Dawtie was so touched by the kindness and forbearance of her master that the tears rose in her eyes, and she felt strengthened for her task. What would she not have encountered for his deliverance!

"Please, sir," she said, "let me show you a thing you never perhaps happened to read!" And taking the book from his hand--he was too much astonished to retain it--she turned over the engraving, and showed him the passage which stated that the cup had disappeared from the possession of its owner, and had certainly been stolen.

Finding he said not a word, she ventured to lift her eyes to his, and saw again the corpse-like face that had looked through the chink of the door.

"What do you mean?" he stammered. "I do not understand!"

His lips trembled: was it possible he had had to do with the stealing of it?

The truth was this: he had learned the existence of the cup from this very book; and had never rested until, after a search of more than ten years, he at length found it in the hands of a poor man who dared not offer it for sale. Once in his possession, the thought of giving it up, or of letting the owner redeem it, had never even occurred to him. Yet the treasure made him rejoice with a trembling which all his casuistry would have found it hard to explain; for he would not confess to himself its real cause--namely, that his God-born essence was uneasy with a vague knowledge that it lay in the bosom of a thief. "Don't you think, sir," said Dawtie, "that whoever has that cup ought to send it back to the place it was stolen from?"

Had the old man been a developed hypocrite, he would have replied at once: "He certainly ought." But by word of mouth to condemn himself would have been to acknowledge to himself that he ought to send the cup home, and this he dared not do. Men who will not do as they know, make strange confusion in themselves. The worst rancor in the vessel of peace is the consciousness of wrong in a not all-unrighteous soul. The laird was false to his own self, but to confess himself false would be to initiate a change which would render life worthless to him! What would all his fine things be without their heart of preciousness, the one jewel that now was nowhere in the world but in his house, in the secret chamber of his treasures, which would be a rifled case without it! As is natural to one who will not do right, he began to argue the moral question, treating it as a point of casuistry that troubled the mind of the girl.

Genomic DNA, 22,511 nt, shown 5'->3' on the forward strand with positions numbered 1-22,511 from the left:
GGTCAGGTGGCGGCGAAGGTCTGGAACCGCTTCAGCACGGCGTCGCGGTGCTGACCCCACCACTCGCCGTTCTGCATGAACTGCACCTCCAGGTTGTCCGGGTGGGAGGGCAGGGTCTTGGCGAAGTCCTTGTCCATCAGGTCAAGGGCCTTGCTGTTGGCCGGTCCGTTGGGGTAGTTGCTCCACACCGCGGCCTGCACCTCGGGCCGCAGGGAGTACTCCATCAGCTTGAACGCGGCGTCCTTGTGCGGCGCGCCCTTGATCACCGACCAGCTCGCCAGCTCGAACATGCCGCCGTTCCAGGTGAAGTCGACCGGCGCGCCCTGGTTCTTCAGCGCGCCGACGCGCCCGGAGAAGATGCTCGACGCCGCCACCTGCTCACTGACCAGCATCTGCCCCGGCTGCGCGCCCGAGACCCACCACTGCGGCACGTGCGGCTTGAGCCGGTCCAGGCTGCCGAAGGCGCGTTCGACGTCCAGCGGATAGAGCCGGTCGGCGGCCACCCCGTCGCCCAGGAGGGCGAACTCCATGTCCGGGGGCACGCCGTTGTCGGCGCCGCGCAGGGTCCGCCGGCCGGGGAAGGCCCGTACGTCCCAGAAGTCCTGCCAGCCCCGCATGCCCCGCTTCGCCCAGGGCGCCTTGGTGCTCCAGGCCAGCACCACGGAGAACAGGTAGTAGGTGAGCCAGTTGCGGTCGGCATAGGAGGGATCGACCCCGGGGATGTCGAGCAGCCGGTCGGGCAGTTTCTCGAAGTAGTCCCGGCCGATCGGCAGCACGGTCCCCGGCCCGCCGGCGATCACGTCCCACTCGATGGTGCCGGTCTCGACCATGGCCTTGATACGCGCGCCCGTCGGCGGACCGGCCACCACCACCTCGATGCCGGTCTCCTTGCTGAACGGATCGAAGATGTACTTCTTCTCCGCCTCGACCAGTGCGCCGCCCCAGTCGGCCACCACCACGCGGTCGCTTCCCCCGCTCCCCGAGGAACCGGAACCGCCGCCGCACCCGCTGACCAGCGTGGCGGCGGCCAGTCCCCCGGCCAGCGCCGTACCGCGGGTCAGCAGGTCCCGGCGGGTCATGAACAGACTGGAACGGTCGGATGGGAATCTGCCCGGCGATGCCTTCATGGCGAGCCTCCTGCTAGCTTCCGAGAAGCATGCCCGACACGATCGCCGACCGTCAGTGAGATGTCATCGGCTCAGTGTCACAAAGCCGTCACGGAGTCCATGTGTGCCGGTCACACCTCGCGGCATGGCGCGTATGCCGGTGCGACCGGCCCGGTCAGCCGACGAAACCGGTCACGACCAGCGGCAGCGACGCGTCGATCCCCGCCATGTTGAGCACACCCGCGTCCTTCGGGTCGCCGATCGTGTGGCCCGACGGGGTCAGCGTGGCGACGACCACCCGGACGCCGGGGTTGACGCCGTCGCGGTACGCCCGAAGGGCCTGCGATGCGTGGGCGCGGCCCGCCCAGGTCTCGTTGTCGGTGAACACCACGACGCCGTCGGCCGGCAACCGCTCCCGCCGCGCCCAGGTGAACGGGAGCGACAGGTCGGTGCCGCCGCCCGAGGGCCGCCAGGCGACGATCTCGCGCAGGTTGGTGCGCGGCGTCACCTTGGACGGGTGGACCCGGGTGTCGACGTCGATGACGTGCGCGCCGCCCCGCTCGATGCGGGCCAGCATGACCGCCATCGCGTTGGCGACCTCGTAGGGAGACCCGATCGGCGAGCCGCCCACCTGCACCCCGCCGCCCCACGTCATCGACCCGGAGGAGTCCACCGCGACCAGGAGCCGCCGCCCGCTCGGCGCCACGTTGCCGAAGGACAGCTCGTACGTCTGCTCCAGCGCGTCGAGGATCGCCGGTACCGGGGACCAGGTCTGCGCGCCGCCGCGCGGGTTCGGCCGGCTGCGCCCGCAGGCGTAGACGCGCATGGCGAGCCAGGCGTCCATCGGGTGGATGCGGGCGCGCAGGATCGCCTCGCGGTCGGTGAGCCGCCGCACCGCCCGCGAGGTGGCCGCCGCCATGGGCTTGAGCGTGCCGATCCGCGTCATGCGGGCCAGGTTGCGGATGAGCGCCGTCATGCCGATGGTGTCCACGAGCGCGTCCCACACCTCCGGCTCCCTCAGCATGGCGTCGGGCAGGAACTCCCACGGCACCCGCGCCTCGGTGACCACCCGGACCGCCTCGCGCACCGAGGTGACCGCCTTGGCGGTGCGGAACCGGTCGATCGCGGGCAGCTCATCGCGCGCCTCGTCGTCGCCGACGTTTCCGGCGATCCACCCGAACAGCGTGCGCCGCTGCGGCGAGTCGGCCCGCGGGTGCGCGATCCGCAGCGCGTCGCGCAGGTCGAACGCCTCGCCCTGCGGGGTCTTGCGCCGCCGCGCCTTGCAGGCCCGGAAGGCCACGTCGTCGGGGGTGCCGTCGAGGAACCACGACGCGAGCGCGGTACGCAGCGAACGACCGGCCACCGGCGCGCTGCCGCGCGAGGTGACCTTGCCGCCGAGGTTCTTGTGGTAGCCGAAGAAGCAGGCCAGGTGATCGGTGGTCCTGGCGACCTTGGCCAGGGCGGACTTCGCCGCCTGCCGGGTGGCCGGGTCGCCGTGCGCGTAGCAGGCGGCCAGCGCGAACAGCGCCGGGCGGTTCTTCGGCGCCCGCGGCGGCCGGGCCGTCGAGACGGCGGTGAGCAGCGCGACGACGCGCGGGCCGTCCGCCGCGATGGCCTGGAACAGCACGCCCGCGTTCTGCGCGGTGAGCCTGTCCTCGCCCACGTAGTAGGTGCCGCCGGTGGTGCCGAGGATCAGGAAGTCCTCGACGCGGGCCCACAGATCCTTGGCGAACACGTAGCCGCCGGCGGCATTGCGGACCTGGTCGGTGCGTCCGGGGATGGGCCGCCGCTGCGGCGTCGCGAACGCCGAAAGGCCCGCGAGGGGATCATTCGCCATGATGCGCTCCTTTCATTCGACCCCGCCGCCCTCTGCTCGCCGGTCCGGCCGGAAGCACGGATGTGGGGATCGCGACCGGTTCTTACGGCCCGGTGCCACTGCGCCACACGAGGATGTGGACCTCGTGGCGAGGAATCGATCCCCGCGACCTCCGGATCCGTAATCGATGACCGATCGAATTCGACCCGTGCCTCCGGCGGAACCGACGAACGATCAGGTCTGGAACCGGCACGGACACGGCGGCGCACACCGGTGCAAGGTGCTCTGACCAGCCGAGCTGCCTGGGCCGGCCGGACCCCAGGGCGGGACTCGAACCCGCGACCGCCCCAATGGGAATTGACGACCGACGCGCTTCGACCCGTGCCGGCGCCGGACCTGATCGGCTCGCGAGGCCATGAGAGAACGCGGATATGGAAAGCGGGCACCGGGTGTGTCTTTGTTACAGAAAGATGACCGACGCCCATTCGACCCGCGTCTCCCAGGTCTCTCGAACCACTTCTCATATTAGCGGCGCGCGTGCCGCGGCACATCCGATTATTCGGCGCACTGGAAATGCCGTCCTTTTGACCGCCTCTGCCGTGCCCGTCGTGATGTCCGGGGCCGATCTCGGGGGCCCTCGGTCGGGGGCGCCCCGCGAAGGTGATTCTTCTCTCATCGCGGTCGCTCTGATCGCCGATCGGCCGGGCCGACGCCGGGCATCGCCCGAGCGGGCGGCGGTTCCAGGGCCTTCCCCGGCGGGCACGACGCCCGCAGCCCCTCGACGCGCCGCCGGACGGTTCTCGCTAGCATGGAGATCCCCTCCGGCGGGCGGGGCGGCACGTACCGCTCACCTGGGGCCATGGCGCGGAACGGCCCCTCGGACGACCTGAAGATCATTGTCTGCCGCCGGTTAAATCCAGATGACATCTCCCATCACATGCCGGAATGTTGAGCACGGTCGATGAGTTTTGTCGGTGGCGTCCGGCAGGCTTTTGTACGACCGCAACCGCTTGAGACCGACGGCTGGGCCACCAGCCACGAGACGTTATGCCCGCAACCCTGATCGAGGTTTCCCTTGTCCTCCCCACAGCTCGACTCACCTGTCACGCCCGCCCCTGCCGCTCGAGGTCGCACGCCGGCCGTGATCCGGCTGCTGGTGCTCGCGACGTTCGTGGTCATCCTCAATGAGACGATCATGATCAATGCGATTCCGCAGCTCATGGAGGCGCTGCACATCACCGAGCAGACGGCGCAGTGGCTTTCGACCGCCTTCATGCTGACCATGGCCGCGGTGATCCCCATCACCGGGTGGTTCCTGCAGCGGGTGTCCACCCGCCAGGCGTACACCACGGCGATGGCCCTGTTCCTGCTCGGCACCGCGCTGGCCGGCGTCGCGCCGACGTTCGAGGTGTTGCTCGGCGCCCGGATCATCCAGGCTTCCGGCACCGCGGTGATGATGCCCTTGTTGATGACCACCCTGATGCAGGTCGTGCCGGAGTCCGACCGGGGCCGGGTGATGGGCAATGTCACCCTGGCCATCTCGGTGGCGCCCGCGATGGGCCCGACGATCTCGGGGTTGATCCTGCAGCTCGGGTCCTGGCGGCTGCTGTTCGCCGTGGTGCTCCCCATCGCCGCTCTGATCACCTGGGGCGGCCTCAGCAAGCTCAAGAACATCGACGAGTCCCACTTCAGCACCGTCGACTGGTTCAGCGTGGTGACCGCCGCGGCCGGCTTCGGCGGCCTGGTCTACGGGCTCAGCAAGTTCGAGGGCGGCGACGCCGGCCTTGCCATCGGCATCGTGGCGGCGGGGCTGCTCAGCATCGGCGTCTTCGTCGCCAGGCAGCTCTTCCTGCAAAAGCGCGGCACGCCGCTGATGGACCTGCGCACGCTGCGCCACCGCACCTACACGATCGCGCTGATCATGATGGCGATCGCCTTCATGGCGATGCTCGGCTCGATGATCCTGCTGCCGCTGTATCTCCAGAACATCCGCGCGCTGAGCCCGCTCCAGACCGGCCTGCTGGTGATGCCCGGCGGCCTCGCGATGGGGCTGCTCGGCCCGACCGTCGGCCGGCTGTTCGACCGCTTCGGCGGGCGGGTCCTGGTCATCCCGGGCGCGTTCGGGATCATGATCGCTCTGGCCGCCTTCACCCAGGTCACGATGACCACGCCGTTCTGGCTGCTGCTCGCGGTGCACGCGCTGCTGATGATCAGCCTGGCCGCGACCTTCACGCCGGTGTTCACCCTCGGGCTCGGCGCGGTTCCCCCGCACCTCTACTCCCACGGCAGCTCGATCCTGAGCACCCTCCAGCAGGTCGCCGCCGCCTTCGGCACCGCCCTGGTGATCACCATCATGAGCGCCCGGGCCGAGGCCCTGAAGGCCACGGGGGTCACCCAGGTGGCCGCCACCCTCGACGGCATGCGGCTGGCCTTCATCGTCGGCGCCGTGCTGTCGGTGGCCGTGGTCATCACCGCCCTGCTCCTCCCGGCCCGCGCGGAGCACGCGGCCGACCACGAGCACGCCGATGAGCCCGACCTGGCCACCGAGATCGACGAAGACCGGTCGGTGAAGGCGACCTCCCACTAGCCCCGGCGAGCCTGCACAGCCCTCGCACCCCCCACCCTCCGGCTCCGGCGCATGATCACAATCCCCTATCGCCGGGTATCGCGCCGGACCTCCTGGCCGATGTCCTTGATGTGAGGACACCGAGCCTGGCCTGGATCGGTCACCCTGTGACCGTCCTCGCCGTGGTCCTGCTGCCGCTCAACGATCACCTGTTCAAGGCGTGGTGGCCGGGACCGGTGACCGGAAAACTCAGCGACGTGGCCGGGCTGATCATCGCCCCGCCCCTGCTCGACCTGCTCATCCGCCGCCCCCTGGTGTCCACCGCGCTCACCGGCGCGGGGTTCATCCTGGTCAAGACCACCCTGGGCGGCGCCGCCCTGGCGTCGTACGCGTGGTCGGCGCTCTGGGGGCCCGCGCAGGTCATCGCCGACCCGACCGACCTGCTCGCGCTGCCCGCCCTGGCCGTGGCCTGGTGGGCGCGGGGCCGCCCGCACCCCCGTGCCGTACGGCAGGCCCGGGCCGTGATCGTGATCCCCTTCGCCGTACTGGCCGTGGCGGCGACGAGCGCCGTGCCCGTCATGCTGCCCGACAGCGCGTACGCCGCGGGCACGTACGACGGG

"I don't know that, Dawtie!" he said. "It is not likely that the person that has the cup, whoever he may be--that is, if the cup be still in existence--is the same who stole it; and it would hardly be justice to punish the innocent for the guilty?--as would be the case, if, supposing I had bought the cup, I had to lose the money I paid for it. Should the man who had not taken care of his cup have his fault condoned at my expense? Did he not deserve, the many might say, to be so punished, placing huge temptation in the path of the needy, to the loss of their precious souls, and letting a priceless thing go loose in the world, to work ruin to whoever might innocently buy it?"

His logic did not serve to show him the falsehood of his reasoning, for his heart was in the lie. "Ought I or he," he went on, "to be punished because he kept the thing ill? And how far would the quixotic obligation descend? A score of righteous men may by this time have bought and sold the cup!--is it some demon-talisman, that the last must meet the penalty, when the original owner, or some descendant of the man who lost it, chooses to claim it? For anything we know, he may himself have pocketed the price of the rumored theft! Can you not see it would be a flagrant injustice?--fit indeed to put an end to all buying and selling! It would annihilate transfer of property! Possession would mean only strength to keep, and the world would fall into confusion."

"It would be hard, I grant," confessed Dawtie; "but the man who has it ought at least to give the head of the family in which it had been the chance of buying it back at the price it cost him. If he could not buy it back--then the thing would have to be thought over."